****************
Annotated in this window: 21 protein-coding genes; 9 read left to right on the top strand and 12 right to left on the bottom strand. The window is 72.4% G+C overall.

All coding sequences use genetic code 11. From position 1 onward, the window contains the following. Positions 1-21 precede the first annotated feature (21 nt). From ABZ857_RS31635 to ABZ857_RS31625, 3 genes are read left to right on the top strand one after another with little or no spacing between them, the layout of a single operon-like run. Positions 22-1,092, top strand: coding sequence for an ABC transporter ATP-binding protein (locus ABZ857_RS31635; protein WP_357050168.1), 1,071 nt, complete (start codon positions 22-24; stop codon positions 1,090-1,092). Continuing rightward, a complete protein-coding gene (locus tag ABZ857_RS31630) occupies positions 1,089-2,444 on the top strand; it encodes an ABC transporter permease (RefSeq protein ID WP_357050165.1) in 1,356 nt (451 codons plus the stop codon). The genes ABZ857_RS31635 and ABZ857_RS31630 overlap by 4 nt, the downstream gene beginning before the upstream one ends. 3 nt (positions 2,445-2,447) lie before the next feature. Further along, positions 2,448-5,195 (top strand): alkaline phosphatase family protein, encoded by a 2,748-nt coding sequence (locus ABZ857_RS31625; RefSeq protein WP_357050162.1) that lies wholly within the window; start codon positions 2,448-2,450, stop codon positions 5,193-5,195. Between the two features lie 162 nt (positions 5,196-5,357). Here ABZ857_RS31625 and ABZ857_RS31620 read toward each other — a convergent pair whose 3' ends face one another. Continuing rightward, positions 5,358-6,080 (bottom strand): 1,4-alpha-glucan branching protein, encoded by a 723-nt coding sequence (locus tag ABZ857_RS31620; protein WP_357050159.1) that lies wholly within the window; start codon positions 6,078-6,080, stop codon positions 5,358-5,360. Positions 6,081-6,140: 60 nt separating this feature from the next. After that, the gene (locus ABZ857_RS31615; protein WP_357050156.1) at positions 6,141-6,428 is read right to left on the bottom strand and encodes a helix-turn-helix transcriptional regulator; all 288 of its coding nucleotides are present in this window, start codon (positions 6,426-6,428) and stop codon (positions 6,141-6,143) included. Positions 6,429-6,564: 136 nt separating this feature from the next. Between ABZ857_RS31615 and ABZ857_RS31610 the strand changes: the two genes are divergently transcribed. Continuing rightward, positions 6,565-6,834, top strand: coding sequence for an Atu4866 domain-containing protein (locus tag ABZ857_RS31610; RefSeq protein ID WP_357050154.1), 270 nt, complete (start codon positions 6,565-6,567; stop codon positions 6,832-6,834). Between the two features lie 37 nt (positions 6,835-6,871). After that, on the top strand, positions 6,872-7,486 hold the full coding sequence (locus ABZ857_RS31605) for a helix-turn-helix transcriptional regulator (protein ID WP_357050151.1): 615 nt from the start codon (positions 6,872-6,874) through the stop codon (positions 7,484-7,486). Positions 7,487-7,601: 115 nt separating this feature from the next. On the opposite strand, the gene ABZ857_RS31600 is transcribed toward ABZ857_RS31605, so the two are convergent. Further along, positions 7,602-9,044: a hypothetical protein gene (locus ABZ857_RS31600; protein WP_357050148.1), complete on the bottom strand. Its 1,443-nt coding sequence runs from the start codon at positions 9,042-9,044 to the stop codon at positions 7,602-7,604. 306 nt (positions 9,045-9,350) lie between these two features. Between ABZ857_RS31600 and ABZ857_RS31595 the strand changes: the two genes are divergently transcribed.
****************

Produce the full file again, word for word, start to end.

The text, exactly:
Annotated in this window: 21 protein-coding genes; 9 read left to right on the top strand and 12 right to left on the bottom strand. The window is 72.4% G+C overall.

All coding sequences use genetic code 11. From position 1 onward, the window contains the following. Positions 1-21 precede the first annotated feature (21 nt). From ABZ857_RS31635 to ABZ857_RS31625, 3 genes are read left to right on the top strand one after another with little or no spacing between them, the layout of a single operon-like run. Positions 22-1,092, top strand: coding sequence for an ABC transporter ATP-binding protein (locus ABZ857_RS31635; protein WP_357050168.1), 1,071 nt, complete (start codon positions 22-24; stop codon positions 1,090-1,092). Continuing rightward, a complete protein-coding gene (locus tag ABZ857_RS31630) occupies positions 1,089-2,444 on the top strand; it encodes an ABC transporter permease (RefSeq protein ID WP_357050165.1) in 1,356 nt (451 codons plus the stop codon). The genes ABZ857_RS31635 and ABZ857_RS31630 overlap by 4 nt, the downstream gene beginning before the upstream one ends. 3 nt (positions 2,445-2,447) lie before the next feature. Further along, positions 2,448-5,195 (top strand): alkaline phosphatase family protein, encoded by a 2,748-nt coding sequence (locus ABZ857_RS31625; RefSeq protein WP_357050162.1) that lies wholly within the window; start codon positions 2,448-2,450, stop codon positions 5,193-5,195. Between the two features lie 162 nt (positions 5,196-5,357). Here ABZ857_RS31625 and ABZ857_RS31620 read toward each other — a convergent pair whose 3' ends face one another. Continuing rightward, positions 5,358-6,080 (bottom strand): 1,4-alpha-glucan branching protein, encoded by a 723-nt coding sequence (locus tag ABZ857_RS31620; protein WP_357050159.1) that lies wholly within the window; start codon positions 6,078-6,080, stop codon positions 5,358-5,360. Positions 6,081-6,140: 60 nt separating this feature from the next. After that, the gene (locus ABZ857_RS31615; protein WP_357050156.1) at positions 6,141-6,428 is read right to left on the bottom strand and encodes a helix-turn-helix transcriptional regulator; all 288 of its coding nucleotides are present in this window, start codon (positions 6,426-6,428) and stop codon (positions 6,141-6,143) included. Positions 6,429-6,564: 136 nt separating this feature from the next. Between ABZ857_RS31615 and ABZ857_RS31610 the strand changes: the two genes are divergently transcribed. Continuing rightward, positions 6,565-6,834, top strand: coding sequence for an Atu4866 domain-containing protein (locus tag ABZ857_RS31610; RefSeq protein ID WP_357050154.1), 270 nt, complete (start codon positions 6,565-6,567; stop codon positions 6,832-6,834). Between the two features lie 37 nt (positions 6,835-6,871). After that, on the top strand, positions 6,872-7,486 hold the full coding sequence (locus ABZ857_RS31605) for a helix-turn-helix transcriptional regulator (protein ID WP_357050151.1): 615 nt from the start codon (positions 6,872-6,874) through the stop codon (positions 7,484-7,486). Positions 7,487-7,601: 115 nt separating this feature from the next. On the opposite strand, the gene ABZ857_RS31600 is transcribed toward ABZ857_RS31605, so the two are convergent. Further along, positions 7,602-9,044: a hypothetical protein gene (locus ABZ857_RS31600; protein WP_357050148.1), complete on the bottom strand. Its 1,443-nt coding sequence runs from the start codon at positions 9,042-9,044 to the stop codon at positions 7,602-7,604. 306 nt (positions 9,045-9,350) lie between these two features. Between ABZ857_RS31600 and ABZ857_RS31595 the strand changes: the two genes are divergently transcribed.